Is Israel still the Jewish safe haven we were told?

Opinion: For Jews in the Diaspora, the massacre on October 7 was a triple whammy, as it struck their sense of personal security, the powerful image they have of Israel, and its standing as a potential refuge should matters in their countries take a turn for the worse

At its outset, there were two main schools of thought regarding the objective of Zionism – to provide a safe haven for Jews, or to be a national homeland. Since the establishment of Israel in 1948, it was generally agreed that it is both.
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Let us agree on the national home aspect. This is the historical homeland, Hebrew is the language, national symbols draw on our heritage, etc. Among related issues is the claim that only in Israel can a full Jewish life be led, as it answers the prerequisite of Jewish sovereignty. Others hold that Judaism, as a peoplehood or culture, is not dependent on location and can be realized anywhere. Some even suggest that there can be more than one center, as we witnessed with Babylon and Jerusalem – despite distance and tension, ties and mutual enrichment were evident. One can also discuss the identity of Israelis who live elsewhere, whether Israel has a responsibility toward impoverished Jews in the Diaspora, and other issues.
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דגלי ישראל לצד דגלי ארצות הברית
דגלי ישראל לצד דגלי ארצות הברית
Pro-Israel support rally in Washington DC
(Photo: Stefani Reynolds / AFP)
And now to the other approach, whereby the goal of Zionism is to create a refuge for Jews. Over the years, Israel encouraged Jewish immigration (aliya, meaning ascension) not only because this is where Jews can fulfill themselves and strengthen Israel, but as emanating from the concept that only here are Jews safe. Arguably, the best-known examples are "Let My People Go," which allowed hundreds of thousands of Soviet Jews to cross the oppressive Iron Curtain, and extricating Ethiopian Jewry via a transit camp in Sudan, which was disguised as a diving resort, though most of those are routine.
And then one bitter morning, all that changed. We experienced wars and terrorist attacks before, yet there is no need to explain why October 7 was different. At the same time, we witness an outbreak of antisemitism abroad. Antisemitism often hid behind criticism of Israel. Now, possibly because of the intensity of events, coupled with ignorance of the distinction between Israel and Jews, masks have been ripped off. For Jews abroad, this is a triple blow. To their sense of security where they live, to their confidence in Israel's strength, and to its status as a potential refuge. Can we honestly tell them that if they are concerned about their future and that of their children, their place is with us?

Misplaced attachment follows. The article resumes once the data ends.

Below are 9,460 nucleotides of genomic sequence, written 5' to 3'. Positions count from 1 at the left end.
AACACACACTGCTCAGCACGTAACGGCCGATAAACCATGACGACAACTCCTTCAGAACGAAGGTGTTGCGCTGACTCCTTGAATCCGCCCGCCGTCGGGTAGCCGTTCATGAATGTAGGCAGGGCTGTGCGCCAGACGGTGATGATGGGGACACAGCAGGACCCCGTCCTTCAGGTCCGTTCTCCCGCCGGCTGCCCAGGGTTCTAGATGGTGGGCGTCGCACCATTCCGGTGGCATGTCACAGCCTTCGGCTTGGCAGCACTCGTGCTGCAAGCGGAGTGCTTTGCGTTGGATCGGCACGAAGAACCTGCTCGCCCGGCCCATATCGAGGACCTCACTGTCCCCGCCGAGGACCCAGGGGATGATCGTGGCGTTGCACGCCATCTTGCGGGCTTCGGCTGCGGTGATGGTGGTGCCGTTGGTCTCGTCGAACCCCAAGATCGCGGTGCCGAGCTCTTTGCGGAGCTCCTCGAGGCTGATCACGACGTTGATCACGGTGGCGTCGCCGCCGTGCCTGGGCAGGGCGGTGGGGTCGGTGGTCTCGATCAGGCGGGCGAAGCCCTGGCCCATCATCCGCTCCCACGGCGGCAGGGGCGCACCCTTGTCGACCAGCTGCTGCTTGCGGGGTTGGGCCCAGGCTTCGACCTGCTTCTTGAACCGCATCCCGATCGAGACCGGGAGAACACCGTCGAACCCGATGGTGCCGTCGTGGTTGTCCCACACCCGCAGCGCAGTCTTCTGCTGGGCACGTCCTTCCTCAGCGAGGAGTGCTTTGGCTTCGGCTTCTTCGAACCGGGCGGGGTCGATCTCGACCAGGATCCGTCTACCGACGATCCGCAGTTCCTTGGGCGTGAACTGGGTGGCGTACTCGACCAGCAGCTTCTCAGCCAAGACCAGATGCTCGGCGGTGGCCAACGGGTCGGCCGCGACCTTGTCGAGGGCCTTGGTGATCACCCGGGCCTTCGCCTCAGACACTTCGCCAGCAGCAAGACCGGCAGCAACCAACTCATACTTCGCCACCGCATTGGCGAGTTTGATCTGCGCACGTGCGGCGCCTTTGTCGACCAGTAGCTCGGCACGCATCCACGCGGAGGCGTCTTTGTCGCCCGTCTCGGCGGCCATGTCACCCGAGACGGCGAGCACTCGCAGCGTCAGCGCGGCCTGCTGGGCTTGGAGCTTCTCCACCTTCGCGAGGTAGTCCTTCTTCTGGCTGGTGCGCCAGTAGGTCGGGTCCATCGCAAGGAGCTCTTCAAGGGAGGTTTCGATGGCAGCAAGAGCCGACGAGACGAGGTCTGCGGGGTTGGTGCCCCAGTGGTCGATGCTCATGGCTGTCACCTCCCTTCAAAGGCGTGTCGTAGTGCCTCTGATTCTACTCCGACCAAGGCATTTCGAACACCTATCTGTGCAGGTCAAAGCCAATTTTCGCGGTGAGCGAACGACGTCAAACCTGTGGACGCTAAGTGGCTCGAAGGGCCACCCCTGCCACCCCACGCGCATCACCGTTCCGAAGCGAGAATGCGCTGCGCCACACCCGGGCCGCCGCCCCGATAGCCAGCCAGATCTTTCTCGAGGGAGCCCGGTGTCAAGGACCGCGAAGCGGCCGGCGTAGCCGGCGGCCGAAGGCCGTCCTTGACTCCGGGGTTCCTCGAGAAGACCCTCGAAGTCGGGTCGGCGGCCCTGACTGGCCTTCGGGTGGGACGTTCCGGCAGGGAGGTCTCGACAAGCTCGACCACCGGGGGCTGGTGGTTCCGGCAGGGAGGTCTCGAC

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Pro-government protesters wave the Israeli flag
Pro-government protesters wave the Israeli flag
Is Israel still a safe haven for Jews?
(Photo: AFP)
Some would say the failure was focused and localized, or that we are the only place without antisemitism. Let us hope so, but our status as a safe haven will not be restored immediately. Until then, the weight of the national home in the equation rises. If Israel is the national homeland of all Jews, and they should feel close to it, what are the country's responsibilities towards them? Especially as they are threatened by the consequences of a conflict in which they are not involved? How far should we bend when it comes to their situation and opinions when making decisions, while we continue to expect their monetary support, deflecting criticism and so on?
The situation – ours, theirs and between us – is complex. But recent events showed our fates are inextricably connected. The gaps between us (In the most simplistic of terms, conservatism vs liberalism) have been expanding, and then on October 7, we realized that more unites than separates us. Because Israel is a single entity with institutions and a Jewish majority, while Jews abroad are a scattered minority, it is our duty to reach out. To borrow a term from another field, let us view Diaspora Jews as coalition partners. Just as political parties compromise in order to maintain a government coalition, so should we, in order to preserve the important alliance with world Jewry.
טובה הרצלTova Herzl
Take one simple example. In 2016, a long process culminated in the Kotel compromise, which would allow women and mixed groups to pray at the Western Wall, without undermining those who prefer prayer separated by gender. But due to subsequent opposition from ultra-orthodox elements which initially gave their silent agreement, the compromise was not enacted. The internal coalition defeated the external one. Thus, we broadcast to the majority of the world's Jews that their preferences are irrelevant. We turned our backs on them, while expecting their unyielding support.
At this time, and at least until our status as a safe refuge is fully reinstated, it is incumbent upon us to pay attention to that aspect of the early Zionist vision which saw the establishment of a national home as its main focus. In order to preserve the coalition, we should actively and wholeheartedly promote solutions and attempt to overcome our divisions. We must avoid alienation and exclusion, in order to facilitate cooperation with our brethren abroad, in confronting the unknown future, both ours and theirs.
  • Tova Herzl served as ambassador to South Africa, was the first ambassador to the Baltic countries after the breakup of the USSR, and was responsible for relations with Congress at the Israeli Embassy in Washington
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